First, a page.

Interest in Criegee intermediates (CIs), often termed carbonyl oxides, and their role in tropospheric chemistry has grown massively since the demonstration of laboratory‐based routes to their formation and characterization in the gas phase. This article reviews current knowledge regarding the electronic spectroscopy of atmospherically relevant CIs like CH2OO, CH3CHOO, (CH3)2COO and larger CIs like methyl vinyl ketone oxide and methacrolein oxide that are formed in the ozonolysis of isoprene, and of selected conjugated carbene‐derived CIs of interest in the synthetic chemistry community. Of the aforementioned atmospherically relevant CIs, all except CH2OO and (CH3)2COO exist in different conformers which, under tropospheric conditions, can display strikingly different thermal loss rates
viaunimolecular and bimolecular processes. Calculated photolysis rates based on their absorption properties suggest that solar photolysis will rarely be a significant contributor to the total loss rate for any CI under tropospheric conditions. Nonetheless, there is ever‐growing interest in the absorption cross sections and primary photochemistry of CIs following excitation to the strongly absorbing1ππ* state, and how this varies with CI, with conformer and with excitation wavelength. The later part of this review surveys the photochemical data reported to date, including a range of studies that demonstrate prompt photo‐induced fission of the terminal O–O bond, and speculates about possible alternate decay processes that could occur following non‐adiabatic coupling to, and dissociation from, highly internally excited levels of the electronic ground state of a CI.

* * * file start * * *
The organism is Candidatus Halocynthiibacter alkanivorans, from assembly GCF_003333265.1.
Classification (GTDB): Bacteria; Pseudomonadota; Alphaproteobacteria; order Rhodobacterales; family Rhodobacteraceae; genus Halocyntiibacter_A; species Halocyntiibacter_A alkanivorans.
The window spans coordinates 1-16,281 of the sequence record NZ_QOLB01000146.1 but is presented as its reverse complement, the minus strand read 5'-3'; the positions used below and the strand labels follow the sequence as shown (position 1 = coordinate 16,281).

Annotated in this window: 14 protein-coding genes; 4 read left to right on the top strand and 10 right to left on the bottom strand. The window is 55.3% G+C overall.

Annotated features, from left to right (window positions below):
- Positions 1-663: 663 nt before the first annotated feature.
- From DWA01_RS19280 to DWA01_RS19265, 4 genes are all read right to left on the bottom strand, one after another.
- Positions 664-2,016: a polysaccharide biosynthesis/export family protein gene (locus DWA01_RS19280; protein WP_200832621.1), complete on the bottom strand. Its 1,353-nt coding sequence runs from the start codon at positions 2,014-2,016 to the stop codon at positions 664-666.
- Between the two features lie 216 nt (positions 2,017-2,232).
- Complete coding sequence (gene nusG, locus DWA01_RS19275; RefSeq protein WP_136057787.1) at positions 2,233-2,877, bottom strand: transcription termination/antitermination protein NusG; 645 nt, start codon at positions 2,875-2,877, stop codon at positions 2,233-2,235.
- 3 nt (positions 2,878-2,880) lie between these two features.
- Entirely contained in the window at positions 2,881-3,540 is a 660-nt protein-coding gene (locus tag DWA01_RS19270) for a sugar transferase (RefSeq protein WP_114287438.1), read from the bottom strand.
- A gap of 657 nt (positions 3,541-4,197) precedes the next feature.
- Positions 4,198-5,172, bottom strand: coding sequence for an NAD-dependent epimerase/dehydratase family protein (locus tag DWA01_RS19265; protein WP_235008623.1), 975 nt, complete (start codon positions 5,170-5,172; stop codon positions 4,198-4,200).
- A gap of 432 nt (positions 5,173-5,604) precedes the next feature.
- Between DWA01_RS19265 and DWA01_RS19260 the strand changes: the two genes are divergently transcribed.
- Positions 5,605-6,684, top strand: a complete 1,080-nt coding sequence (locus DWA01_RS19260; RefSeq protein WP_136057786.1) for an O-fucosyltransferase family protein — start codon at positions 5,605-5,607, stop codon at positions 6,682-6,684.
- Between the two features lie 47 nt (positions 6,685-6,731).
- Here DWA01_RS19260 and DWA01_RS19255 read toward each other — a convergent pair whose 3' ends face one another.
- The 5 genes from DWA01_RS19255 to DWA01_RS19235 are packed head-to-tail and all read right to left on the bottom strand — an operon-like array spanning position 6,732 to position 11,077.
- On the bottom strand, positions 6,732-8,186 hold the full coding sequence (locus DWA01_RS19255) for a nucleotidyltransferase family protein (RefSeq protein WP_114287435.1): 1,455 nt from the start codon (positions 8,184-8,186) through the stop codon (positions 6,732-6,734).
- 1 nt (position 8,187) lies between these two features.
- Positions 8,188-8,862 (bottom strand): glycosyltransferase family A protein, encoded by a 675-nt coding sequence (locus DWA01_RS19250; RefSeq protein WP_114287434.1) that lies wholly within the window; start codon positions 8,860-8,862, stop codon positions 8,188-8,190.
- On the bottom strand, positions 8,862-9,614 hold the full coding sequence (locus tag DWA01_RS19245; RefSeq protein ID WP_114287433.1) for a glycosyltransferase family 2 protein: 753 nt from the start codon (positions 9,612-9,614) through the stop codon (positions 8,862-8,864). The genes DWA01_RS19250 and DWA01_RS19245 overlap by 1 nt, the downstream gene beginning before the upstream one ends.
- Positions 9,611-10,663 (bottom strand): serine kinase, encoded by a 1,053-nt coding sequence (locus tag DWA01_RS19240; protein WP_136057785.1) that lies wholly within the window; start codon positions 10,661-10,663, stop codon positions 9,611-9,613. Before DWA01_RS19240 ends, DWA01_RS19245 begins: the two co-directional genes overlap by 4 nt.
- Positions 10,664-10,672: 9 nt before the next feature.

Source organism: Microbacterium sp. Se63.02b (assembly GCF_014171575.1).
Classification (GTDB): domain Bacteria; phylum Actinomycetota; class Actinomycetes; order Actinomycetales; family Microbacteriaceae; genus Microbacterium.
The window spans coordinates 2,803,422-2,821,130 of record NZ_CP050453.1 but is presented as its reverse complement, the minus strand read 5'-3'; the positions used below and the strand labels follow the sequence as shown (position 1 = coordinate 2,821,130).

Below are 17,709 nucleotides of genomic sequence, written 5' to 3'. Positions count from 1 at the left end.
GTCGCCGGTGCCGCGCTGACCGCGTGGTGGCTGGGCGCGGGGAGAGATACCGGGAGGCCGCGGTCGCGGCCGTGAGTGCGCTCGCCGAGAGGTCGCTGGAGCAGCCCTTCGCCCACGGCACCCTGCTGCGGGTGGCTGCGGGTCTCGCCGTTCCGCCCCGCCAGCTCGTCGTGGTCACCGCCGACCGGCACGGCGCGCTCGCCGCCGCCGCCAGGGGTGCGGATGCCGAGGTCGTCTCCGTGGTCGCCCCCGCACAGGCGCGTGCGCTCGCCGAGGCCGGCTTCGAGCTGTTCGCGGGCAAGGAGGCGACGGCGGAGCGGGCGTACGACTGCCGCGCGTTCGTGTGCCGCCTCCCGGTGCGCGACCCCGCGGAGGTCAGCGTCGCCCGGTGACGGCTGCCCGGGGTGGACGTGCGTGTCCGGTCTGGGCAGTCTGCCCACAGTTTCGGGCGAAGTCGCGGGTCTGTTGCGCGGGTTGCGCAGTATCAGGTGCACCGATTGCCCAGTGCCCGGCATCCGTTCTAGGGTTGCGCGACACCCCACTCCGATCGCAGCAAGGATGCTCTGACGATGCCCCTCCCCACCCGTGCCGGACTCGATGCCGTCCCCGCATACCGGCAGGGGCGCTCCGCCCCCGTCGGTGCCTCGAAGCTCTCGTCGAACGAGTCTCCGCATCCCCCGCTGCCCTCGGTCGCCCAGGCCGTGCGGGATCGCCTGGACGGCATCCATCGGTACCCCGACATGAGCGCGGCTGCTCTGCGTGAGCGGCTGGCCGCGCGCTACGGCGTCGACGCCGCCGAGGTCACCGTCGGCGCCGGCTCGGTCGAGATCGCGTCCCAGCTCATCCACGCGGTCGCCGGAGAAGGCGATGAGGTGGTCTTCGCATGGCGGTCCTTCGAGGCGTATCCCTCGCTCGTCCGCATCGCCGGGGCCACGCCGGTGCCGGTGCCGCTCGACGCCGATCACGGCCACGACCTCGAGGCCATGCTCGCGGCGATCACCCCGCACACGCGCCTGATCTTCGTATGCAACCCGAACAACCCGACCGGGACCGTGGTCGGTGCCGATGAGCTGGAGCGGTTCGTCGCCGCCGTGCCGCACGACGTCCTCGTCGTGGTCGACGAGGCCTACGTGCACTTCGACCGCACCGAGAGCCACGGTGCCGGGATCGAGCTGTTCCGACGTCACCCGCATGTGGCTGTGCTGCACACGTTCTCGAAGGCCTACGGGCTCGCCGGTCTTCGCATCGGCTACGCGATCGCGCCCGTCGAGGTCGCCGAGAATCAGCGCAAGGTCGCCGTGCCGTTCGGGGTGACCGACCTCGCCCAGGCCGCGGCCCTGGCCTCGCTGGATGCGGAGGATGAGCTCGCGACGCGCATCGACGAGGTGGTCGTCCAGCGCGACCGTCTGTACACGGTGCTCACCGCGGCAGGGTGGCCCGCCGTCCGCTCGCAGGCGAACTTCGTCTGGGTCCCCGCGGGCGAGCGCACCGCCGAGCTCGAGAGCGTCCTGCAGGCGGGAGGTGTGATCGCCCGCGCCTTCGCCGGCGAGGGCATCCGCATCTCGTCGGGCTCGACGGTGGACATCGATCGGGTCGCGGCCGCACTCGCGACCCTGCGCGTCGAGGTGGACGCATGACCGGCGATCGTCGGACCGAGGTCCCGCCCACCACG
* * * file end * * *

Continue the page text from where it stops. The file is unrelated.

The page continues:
null (Ed.)Methacrolein oxide (MACR-oxide) is a four-carbon, resonance-stabilized Criegee intermediate produced from isoprene ozonolysis, yet its reactivity is not well understood. This study identifies the functionalized hydroperoxide species, 1-hydroperoxy-2-methylallyl formate (HPMAF), generated from the reaction of MACR-oxide with formic acid using multiplexed photoionization mass spectrometry (MPIMS, 298 K = 25 °C, 10 torr = 13.3 hPa). Electronic structure calculations indicate the reaction proceeds via an energetically favorable 1,4-addition mechanism. The formation of HPMAF is observed by the rapid appearance of a fragment ion at m/z 99, consistent with the proposed mechanism and characteristic loss of HO2 upon photoionization of functional hydroperoxides. The identification of HPMAF is confirmed by comparison of the appearance energy of the fragment ion with theoretical predictions of its photoionization threshold. The results are compared to analogous studies on the reaction of formic acid with methyl vinyl ketone oxide (MVK-oxide), the other four-carbon Criegee intermediate in isoprene ozonolysis.more » « less
The effect of sulfur dioxide on particle formation and growth by ozonolysis of three monoterpenes (